Even shorter than GD Picasso at thirty-six seconds, wailing and moaning strings show how the song got its title. The Main Theme appears again in this aptly named track, featuring the muffled sound of pumping blood keeping time with a chorus of rhythmic strings backing their high-pitched counterparts.
Make Me Like You
An angelic chorus sets the tone, solidified by bass synth mingling with an acoustic guitar and harp.
Officer Down
Almost like a reprise of Evidence Room combined with The Main Theme, Officer Down begins with the voice of a gong, summoning the percussion chorus to follow its lead in a melodic Afro-Asian melange until it surrenders the stage to an orchestra playing in the dramatic key of arriving danger.
Slow-Mo Walking
The sparse rhythm of piano chords in Slow-Mo Walking takes the lead at first, then plays underneath a low violin melody that slowly meanders toward a rising action comprised of caterwauling guitar line supplying tension, and booming horns and kettle drums that march toward the song's end.
Alex Corvis' Execution
  At one minute and one second, Alex Corvis' Execution features a female vocal in angel's choir style amid bells, gentle chimes, and a pulsating tabla line. It is odd music to tie to an execution scene, leading to the conclusion that there is more at work than the obvious.

Your Daddy Owns D.E.R.T.
East meets West in Your Daddy Owns D.E.R.T., where a gamelan mingles with violins, flamenco and rocky guitar and piano. The eerie mingling of the two forms is accentuated with a slow drum and cello movement.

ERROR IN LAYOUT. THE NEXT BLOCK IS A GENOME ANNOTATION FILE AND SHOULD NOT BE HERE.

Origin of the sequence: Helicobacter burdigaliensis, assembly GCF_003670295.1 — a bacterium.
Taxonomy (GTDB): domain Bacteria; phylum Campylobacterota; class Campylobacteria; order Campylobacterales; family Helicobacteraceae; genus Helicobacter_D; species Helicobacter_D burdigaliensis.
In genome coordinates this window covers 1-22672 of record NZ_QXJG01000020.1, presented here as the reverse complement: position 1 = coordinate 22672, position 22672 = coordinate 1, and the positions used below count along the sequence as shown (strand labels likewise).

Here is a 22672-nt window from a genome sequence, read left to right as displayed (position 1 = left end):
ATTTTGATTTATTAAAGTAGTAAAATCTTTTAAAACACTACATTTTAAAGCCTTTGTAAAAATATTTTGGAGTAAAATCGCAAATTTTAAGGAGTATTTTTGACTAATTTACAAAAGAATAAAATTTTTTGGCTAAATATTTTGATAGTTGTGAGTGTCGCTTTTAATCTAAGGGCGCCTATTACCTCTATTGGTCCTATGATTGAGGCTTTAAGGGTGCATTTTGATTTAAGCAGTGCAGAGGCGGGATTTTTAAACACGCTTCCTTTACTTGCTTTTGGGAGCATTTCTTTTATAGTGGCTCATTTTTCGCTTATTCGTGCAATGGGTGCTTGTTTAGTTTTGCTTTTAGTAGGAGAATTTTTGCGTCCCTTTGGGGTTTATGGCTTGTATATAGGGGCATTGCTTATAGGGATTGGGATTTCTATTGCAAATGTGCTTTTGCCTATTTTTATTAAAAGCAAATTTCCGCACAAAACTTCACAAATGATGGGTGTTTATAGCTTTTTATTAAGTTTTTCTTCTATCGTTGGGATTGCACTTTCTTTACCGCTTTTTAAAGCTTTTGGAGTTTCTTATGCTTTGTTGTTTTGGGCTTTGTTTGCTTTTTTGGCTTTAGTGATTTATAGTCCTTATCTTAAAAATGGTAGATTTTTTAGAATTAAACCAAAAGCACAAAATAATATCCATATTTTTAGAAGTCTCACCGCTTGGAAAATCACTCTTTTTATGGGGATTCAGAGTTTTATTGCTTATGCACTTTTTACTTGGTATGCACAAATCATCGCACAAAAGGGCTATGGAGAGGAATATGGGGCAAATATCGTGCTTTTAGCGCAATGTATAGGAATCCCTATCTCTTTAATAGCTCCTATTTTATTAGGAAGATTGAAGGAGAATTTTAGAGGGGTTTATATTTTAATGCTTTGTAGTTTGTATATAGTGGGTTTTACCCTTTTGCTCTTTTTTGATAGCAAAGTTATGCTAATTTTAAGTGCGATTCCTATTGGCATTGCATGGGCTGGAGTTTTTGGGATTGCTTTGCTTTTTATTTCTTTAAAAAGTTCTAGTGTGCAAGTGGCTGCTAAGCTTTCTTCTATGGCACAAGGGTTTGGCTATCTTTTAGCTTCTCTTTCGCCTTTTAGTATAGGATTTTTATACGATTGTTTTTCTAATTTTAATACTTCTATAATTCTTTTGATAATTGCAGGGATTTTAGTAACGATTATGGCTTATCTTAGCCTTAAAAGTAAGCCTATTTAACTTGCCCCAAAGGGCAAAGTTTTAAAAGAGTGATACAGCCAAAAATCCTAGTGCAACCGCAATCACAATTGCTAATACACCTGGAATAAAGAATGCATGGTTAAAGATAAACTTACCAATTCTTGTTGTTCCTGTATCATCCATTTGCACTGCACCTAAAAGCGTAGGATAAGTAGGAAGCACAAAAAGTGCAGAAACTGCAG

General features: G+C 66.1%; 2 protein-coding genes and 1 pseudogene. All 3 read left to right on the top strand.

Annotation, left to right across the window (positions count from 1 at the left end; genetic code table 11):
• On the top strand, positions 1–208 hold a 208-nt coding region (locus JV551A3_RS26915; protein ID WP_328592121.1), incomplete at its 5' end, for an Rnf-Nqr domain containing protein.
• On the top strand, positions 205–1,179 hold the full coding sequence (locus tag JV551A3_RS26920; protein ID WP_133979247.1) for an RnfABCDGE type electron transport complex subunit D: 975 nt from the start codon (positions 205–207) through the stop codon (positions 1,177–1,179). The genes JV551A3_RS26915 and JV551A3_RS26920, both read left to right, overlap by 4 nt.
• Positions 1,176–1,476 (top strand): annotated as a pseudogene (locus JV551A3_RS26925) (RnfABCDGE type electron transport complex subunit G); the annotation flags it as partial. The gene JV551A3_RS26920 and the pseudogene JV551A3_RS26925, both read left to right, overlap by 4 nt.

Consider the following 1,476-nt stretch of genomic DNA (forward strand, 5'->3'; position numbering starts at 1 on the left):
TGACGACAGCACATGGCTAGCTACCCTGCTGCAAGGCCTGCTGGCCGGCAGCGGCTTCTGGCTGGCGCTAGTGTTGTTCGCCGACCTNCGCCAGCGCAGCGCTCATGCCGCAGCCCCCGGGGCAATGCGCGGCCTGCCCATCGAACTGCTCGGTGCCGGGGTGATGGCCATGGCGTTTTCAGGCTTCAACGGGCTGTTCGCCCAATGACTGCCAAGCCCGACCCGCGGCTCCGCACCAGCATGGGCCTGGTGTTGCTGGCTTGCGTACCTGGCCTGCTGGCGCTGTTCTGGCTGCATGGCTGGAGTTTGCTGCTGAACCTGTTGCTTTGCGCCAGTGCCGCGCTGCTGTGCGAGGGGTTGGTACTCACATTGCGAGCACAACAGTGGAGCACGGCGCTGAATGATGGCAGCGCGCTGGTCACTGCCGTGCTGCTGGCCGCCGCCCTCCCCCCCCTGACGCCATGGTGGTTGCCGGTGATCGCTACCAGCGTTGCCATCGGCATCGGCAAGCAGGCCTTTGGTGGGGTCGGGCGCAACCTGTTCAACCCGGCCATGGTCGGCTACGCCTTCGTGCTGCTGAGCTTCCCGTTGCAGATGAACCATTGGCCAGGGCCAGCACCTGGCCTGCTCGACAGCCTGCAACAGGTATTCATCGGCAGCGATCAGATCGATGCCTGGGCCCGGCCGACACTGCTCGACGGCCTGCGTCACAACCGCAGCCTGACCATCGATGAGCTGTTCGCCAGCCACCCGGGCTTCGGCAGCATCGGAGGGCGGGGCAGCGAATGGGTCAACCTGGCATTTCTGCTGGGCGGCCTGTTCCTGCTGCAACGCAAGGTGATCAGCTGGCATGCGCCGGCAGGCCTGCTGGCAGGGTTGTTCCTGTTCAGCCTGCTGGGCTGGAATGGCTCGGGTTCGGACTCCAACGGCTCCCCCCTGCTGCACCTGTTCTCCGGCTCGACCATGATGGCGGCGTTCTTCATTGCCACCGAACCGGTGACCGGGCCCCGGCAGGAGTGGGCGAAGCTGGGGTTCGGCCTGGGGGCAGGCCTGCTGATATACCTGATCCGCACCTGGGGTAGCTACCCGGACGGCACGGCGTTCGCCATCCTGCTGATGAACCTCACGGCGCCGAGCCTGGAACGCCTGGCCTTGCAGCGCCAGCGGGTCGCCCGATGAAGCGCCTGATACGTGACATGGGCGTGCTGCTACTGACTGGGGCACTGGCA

Alex Visits Thomas
Being slow in tempo doesn't slow Alex Visits Thomas down in the creep department. Introduced by ragged flute evoking a body audibly fighting for air, the track features an otherworldly angel's choir signaling that the Spirits are At Work, and a loud drum brings us back to earth.
Majorly Demented
A bass line with few notes in it tersely sets an ominous tone in this track. The string movement of "The Crow-Main Theme" shows up briefly but is lost in rising and falling orchestral movement changes accented with tabla tones and other percussion instruments. The sound of doves cooing and taking to wing amid chimes says 'move on'.
The Crow Croaks
The slow cello movement at the beginning seems to signal a passing. But as the song's body (comprised of foreboding strings and pulsating percussion) gains momentum and volume, that feeling is less of passing than a return.

More Slow-Mo Walking
 The sad piano notes and unnerving flutes layered with regular percussion and kettle drums in between movements create a kind of tense confusion.
Chasing Sis:
The fast movement changes in the string section express tension while the percussion section expresses foreboding, punctuated by a sudden cymbal crash at the end.
Captain Gets A Shock
  The Main Title is truncated to give more tension.

Love Theme - Ending
The Love Theme is a variation of the movement in Alex Visits Lauren's Grave; it is a beautiful piece aided by female voice singing angelically and feather-soft flute notes. What differentiates the Love Theme from Lauren's Grave is the tendency to let the song haunt the listener as it wills, rather than try to manipulate the listener toward the maudlin.
Meet Again
  The album closes with an antithetic Goth-pop song that features generic lyrics about everlasting love ("There's a place/Where we'll be one/Forever") by Lauri Crook and decent vocals by The Dolls' lead singer Jane Jensen (who sounds like a cross between Julee Cruise and Siouxsie Sioux).